Spanish police have arrested several people suspected of migrant smuggling of minors as part of a crackdown on illegal trafficking networks.
Spanish authorities arrested several people involved in a criminal organization for providing false documents so migrants could travel from the Canary Islands to other countries in Europe, the Spanish news platform Canaris7 reported on May 13.
The leader of the organization was arrested as he was allegedly preparing to facilitate the departure of two minors from Valencia to Italy. Police searched three addresses and seized numerous documents, passports, money, and mobile phones.
The perpetrators reportedly recruited the migrants, who were mainly minors from North Africa who had recently arrived in the Canary Islands by boat. The alleged smugglers detained the migrants while they prepared documents that falsified their age so they could secure flights.
In a statement, a ministry said: "Once obtained, they were taken to the different Canarian airports and provided them with the necessary information to avoid being detected. On most occasions, members of the organization accompanied them during the air journey, thus ensuring the return of the documentation."
Spanish authorities reported that those arrested are believed to be part of criminal networks based in Morocco and other parts of Europe that offer smuggling services that include boat transport from Morocco to the Canary Islands and falsifying documentation needed to regularize their migration status.
The networks are estimated to have earned more than €100,000 for organizing more than 100 departures from the Canary Islands, reports Canarias7. An undisclosed number of those who used their network's services by using a fake passport or one in the name of a third party were also arrested during the investigation.
Crackdown on smuggling networks
In recent months, Spanish police have arrested dozens of people who were involved in migrant smuggling.
In November, the Spanish police together with the Civil Guard, dismantled a criminal organization based in Gran Canaria that was also providing migrants with false documentation to travel to the peninsula or other parts of the European Union.
The following month, another group involved in the illegal trafficking of immigrants through the use of forged documentation was also arrested.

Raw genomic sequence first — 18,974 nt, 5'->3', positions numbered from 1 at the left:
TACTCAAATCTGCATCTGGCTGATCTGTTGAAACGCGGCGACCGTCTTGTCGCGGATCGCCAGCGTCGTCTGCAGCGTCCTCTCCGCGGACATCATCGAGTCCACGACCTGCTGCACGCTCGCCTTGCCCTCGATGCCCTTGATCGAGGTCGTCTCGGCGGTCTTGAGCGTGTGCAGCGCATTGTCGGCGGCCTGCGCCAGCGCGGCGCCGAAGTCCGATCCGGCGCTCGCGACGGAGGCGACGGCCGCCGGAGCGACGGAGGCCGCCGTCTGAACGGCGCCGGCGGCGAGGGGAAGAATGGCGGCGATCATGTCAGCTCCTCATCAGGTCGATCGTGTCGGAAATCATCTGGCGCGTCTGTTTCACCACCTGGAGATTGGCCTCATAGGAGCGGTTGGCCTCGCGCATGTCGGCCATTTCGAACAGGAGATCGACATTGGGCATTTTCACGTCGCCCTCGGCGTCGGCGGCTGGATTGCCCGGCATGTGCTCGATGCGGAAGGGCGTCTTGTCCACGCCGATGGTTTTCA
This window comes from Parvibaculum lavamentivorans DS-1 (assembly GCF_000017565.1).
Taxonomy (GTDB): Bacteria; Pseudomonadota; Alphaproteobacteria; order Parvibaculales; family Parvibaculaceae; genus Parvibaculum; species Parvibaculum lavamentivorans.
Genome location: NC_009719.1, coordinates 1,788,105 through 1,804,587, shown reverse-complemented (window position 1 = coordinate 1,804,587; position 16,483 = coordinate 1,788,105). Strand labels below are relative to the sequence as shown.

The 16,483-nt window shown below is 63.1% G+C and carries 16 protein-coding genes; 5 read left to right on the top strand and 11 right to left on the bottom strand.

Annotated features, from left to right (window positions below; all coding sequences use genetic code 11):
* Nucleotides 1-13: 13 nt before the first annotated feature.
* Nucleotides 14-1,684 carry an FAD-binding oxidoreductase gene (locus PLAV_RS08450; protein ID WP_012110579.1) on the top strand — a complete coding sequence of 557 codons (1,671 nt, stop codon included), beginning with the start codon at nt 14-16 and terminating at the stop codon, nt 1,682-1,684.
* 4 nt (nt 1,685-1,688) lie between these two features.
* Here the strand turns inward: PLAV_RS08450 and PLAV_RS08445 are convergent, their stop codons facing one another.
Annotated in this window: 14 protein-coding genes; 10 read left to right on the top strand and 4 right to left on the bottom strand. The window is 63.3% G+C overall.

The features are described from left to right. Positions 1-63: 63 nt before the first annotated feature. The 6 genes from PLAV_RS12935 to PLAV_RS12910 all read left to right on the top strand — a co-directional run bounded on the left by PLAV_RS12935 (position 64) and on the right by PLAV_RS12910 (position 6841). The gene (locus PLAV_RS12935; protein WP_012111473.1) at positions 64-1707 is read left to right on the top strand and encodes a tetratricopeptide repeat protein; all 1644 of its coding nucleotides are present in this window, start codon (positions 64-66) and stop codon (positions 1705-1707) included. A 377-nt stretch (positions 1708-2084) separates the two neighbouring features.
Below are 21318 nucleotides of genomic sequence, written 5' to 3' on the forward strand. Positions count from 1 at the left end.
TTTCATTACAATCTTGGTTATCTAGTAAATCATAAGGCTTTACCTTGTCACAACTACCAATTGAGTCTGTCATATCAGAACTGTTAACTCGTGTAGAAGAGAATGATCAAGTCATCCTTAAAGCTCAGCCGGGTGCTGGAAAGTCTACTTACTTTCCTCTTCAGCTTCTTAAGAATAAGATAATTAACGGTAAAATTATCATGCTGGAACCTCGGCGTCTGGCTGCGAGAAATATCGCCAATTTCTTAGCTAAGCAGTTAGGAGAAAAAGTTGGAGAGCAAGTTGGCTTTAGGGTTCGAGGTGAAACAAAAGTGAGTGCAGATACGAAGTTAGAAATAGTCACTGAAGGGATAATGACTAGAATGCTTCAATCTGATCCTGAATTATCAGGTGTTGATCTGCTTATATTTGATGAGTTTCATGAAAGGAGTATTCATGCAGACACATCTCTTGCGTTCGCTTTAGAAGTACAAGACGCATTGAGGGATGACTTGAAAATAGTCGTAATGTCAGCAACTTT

Surge of underage migrants
The level of irregular migration from West and North Africa to Spain’s Canary Islands surged between the years 2020 and 2022. Between January 2020 and late October 2022, an estimated 60,427 migrants arrived in the Canary Islands. In comparison, for the 10-year period of January 2009 to December 2019, there were more than 9,500 arrivals.
🎧 Also read and listen: Tales from the Border, crossing the vast Atlantic Ocean
The number of unaccompanied minors, now estimated at more than 2,600, arriving on the shores of the Canary Islands has alarmed Spanish authorities.
Last year, regional officials had already warned that centers for unaccompanied minors in the Canary Islands had reached saturation point.
A government official said that some adults declared themselves minors to access youth centers. The process for official recognition of their age can take weeks, clogging up youth facilities.
Data collected by the International Organization for Migration (IOM) showed that there were more than 1,500 deaths on the Atlantic Ocean route from West Africa to Spain’s Canary Islands since 2021.
The departure of many people from West African countries on the West Africa-Atlantic Route (WAAR) to the Canary Islands has been a constant trend since the outbreak of the COVID-19 pandemic in 2020.
Deadly migration route
According to the Spanish Ministry of the Interior, 15,682 people arrived irregularly in the Canary Islands in 2022, a decrease of 30% compared to the previous year.
However, flows along this dangerous route since 2020 remain high compared to prior years.
Migrants make the perilous crossing on scrappy wooden boats that are no match for the tides of the Atlantic Ocean.
Last year, there were 43 shipwrecks recorded along the WAAR in 2022. At least 559 died, half of whom were presumed drowned as their remains could not be recovered after a shipwreck.
According to the IOM, more than 5,600 migrants have died since January 2021 trying to reach Europe.
Earlier this year, Spain renewed its migration and business deals with Morocco in an attempt to control the numbers of those trying to leave Morocco and enter Europe via Spain.
According to the news agency Associated Press (AP) the package of agreements included an "€800 million incentive to encourage investment by Spanish firms in Morocco, as well as two memorandums on migration and several deals for education and job training."